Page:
NERW's initial reaction: My, there are a lot of religious applications. Didn't we predict just that in our year-end Rant? Get braced for the satellite translator frenzy all over again, folks...it's just beginning. (Don't blame the FCC on this one, necessarily; Congress made its attitude towards religious broadcasting all too clear this week with the 264-159 vote passing a bill that would allow "religion" as a fourth acceptable purpose for noncomm licensees.)
The next window opens in July and includes Connecticut and New Hampshire, by the way.
NEW YORK is where we started, examining the WBRV and WBRV-FM sites in Boonville (the latter next to what looks like an old fire tower in the hills), and listening to the stations' new satellite-delivered country format as "The Moose." On we drove, past WADR in Remsen and through the scenic Adirondacks, to the tower of WIPS (1250) next to the railroad tracks and down the street from the ferry landing in Ticonderoga. WIPS is indeed simulcasting "Radio Lake Placid" (WIRD/WLPW, WRGR), but someone up there needs a good lesson in legal IDs (or an NAL from the Portals!) -- aside from one quasi-legal "From historic Ticonderoga, WIPS 1250," all we heard was "Radio Lake Placid, WLPW-WRGR," with nary a city of license, and bumping into the news a few sentences late to boot. Loved the AAA music, though...
Also in the area, we heard the classic rock sounds of WCLX (102.5 Westport, in mono) and WEXP (101.5 Brandon VT, "The Fox"), the soft AC of "Lake" WLKC (103.3 Waterbury VT), oldies on WLCQ (92.1 Port Henry), and smooth jazz on 96.7 WXPS, now licensed to Willsboro NY.
A few more quick notes before continuing on the travelogue: Down in Binghamton, longtime WNBF (1290) personality John Leslie is looking to start a new career; he's running for town supervisor in the town of Vestal. In eastern Long Island, legendary WLNG-FM (92.1 Sag Harbor) is changing calls...but don't be alarmed; it's just to WLNG(FM), accounting for the disappearance of the old WLNG(AM) a few years back. While we're down that way, we note that M Street is reporting WFOG (1570 Riverhead) back on the air with a simulcast of WRCN-FM (103.9). M Street also says WWLE (1170 Cornwall-on-Hudson) has switched to CNN Headline News from its simulcast of country WRWD (107.3 Highland). Syracuse's W13BU becomes WBLZ-LP (we believe they're running The Box). In Rochester, jazz lovers may soon have a cleaner signal from WGMC (90.1 Greece), which is applying for a power increase to 15000 watts (directional, alas, away from NERW Central in Brighton) and a height increase to 134 feet. And circling back north again, we hear WAIH (90.3 Potsdam) at SUNY Potsdam and WTSC (91.1 Potsdam) at Clarkson College are simulcasting, at least for the summer, as "90.3 The Way and 91.1 The Source."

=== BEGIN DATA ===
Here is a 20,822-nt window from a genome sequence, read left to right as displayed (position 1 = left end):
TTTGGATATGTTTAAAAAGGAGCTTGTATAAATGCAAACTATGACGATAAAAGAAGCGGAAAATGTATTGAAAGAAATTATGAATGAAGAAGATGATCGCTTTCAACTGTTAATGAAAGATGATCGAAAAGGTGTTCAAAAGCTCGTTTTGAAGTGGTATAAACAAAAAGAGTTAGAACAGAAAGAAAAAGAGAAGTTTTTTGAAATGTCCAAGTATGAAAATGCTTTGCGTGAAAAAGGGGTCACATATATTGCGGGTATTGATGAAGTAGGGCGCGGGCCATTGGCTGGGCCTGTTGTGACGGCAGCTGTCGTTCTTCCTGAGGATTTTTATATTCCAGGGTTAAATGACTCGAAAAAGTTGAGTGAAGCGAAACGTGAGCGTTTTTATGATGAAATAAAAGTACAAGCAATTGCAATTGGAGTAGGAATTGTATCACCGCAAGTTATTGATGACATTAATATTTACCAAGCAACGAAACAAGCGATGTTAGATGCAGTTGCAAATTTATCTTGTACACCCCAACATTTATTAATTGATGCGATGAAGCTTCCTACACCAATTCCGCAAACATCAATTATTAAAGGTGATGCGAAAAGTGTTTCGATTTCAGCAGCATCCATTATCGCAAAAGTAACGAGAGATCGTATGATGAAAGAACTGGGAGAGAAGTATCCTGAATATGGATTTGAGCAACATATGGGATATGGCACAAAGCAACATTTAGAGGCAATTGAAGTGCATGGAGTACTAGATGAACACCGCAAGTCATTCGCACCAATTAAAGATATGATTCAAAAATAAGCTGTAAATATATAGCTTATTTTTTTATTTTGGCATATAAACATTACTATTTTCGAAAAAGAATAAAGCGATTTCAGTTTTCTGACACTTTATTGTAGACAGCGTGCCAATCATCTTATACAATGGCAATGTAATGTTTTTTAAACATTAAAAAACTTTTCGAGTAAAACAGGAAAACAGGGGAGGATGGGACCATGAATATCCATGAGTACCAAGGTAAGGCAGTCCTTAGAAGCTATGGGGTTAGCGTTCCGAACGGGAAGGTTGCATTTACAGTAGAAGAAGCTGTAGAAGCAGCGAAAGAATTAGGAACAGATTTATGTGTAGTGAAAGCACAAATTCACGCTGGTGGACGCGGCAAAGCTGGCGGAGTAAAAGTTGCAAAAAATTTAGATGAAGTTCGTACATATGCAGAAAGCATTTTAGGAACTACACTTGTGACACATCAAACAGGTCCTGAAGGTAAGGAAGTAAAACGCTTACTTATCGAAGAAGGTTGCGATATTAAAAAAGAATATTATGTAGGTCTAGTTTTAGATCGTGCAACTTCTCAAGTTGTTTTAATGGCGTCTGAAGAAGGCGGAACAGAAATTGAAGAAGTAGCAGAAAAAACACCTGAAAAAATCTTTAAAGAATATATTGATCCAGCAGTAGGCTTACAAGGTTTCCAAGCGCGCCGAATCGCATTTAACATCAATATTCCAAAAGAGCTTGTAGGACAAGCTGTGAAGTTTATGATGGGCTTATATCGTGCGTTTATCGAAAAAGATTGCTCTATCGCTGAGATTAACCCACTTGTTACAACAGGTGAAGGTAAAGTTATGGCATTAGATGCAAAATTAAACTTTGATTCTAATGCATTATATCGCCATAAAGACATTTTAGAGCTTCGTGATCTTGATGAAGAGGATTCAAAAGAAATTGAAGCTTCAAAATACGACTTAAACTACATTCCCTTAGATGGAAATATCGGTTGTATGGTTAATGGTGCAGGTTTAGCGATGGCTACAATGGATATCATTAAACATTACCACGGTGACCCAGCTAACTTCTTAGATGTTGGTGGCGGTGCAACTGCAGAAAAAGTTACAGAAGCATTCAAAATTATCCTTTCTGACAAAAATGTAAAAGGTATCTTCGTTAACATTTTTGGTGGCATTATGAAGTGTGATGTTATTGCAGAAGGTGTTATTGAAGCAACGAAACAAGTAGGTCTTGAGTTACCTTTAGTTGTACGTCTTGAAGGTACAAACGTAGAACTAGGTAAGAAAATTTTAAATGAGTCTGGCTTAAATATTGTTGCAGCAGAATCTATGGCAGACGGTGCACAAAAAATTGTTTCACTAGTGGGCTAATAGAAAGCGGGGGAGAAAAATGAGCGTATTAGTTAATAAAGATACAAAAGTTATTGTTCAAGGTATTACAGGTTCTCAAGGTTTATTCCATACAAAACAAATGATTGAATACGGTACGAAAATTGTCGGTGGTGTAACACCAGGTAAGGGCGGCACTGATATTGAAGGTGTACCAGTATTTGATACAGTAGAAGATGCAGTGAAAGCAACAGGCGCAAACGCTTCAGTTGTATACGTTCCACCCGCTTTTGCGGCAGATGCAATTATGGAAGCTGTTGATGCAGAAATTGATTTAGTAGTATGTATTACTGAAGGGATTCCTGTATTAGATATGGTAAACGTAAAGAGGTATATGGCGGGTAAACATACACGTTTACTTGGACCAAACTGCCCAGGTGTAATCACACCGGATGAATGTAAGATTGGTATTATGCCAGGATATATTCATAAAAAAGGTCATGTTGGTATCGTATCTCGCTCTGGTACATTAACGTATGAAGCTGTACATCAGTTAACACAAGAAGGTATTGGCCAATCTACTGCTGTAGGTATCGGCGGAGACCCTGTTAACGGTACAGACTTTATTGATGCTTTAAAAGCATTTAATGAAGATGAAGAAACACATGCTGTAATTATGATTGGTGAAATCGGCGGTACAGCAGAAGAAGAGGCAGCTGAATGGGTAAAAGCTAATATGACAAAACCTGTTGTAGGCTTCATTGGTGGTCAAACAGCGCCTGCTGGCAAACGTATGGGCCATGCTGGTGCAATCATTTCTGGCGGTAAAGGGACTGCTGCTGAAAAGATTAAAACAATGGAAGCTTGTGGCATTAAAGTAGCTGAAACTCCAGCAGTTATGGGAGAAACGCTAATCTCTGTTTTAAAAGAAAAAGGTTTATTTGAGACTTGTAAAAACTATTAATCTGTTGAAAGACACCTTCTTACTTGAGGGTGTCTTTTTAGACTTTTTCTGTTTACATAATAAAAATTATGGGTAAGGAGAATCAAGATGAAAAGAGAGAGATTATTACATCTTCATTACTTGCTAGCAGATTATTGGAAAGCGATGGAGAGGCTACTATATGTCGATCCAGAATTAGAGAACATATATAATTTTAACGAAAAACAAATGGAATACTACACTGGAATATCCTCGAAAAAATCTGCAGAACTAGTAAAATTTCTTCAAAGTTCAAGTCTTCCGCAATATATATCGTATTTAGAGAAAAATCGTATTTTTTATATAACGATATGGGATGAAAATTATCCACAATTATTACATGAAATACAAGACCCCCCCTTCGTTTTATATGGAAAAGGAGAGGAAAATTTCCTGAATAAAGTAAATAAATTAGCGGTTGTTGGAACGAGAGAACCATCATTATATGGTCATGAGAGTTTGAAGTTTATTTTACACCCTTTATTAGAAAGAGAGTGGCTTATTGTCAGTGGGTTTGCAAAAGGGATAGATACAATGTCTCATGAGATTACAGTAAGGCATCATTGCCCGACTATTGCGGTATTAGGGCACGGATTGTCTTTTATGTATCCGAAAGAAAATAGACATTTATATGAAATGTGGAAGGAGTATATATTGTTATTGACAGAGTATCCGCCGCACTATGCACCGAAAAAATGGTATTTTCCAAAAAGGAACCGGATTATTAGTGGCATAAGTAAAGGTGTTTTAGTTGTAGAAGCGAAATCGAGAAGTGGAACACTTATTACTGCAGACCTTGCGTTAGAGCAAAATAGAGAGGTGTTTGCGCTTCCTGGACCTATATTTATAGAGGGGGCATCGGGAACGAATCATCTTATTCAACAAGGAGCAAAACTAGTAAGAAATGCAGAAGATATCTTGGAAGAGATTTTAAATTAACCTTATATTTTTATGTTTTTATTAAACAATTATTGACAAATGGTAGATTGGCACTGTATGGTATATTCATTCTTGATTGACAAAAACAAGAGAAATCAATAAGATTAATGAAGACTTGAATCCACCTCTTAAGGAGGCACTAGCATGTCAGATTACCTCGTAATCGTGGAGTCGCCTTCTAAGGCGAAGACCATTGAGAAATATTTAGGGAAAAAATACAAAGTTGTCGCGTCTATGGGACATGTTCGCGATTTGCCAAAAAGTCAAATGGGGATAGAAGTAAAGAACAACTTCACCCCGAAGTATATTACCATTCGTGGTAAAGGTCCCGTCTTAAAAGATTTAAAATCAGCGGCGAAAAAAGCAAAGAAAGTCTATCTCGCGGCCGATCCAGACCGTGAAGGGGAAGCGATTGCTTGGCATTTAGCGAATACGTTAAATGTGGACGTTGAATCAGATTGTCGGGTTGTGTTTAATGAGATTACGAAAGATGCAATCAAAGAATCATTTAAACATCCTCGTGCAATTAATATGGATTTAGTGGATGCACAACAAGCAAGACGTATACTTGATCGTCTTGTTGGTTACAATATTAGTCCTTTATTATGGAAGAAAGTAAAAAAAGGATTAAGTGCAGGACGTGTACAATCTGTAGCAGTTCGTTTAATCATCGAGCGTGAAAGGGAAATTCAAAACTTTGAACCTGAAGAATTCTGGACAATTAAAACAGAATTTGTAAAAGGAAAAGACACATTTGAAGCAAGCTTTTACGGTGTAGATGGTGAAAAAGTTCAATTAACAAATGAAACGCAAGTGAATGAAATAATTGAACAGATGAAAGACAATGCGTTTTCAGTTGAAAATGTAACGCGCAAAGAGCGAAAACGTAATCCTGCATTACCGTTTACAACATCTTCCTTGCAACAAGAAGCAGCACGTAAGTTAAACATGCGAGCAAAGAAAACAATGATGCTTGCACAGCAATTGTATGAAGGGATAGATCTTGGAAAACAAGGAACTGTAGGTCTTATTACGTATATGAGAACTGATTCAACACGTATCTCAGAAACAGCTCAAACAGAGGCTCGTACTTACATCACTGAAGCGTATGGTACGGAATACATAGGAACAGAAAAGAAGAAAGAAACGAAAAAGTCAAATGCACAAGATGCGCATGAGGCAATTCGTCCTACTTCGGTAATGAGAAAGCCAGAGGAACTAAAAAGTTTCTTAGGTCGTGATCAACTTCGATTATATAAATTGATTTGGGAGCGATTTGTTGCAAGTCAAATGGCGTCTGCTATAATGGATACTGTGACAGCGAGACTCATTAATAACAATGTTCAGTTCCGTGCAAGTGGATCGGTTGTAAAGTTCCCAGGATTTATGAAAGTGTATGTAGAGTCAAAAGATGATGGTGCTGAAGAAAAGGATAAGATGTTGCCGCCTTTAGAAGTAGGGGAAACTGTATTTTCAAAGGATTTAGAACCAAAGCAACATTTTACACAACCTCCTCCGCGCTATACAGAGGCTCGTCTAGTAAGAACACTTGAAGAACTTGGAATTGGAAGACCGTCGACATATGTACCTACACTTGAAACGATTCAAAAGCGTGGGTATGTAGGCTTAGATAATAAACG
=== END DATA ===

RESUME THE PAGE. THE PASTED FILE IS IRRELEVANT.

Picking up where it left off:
Back to our trip, then: Checking out the AM dial as we sped past Plattsburgh on I-87, we heard a carrier on 1070 transmitting nothing but static, so we don't know what calls or format that poor station is using this week. Up the dial at the always interesting WIRY (1340), we heard one of the segues that remind us why we like little local stations so much: a liner for "your favorite oldies coming up, including some Dusty Springfield" -- right into "now the latest from Destiny's Child," and out of said current hit into a typical 60s-style WIRY jingle. Ah, WIRY....
Crossing the border into Quebec, we tuned in the new all-news CINW 940 and country CJMS 1040, saw the now-vacant CBM/CBF towers in Brossard from the side of Autoroute 30, then east towards Sherbrooke.
Before the sun set, we were able to check out the radio scene around Sherbrooke, such as it was: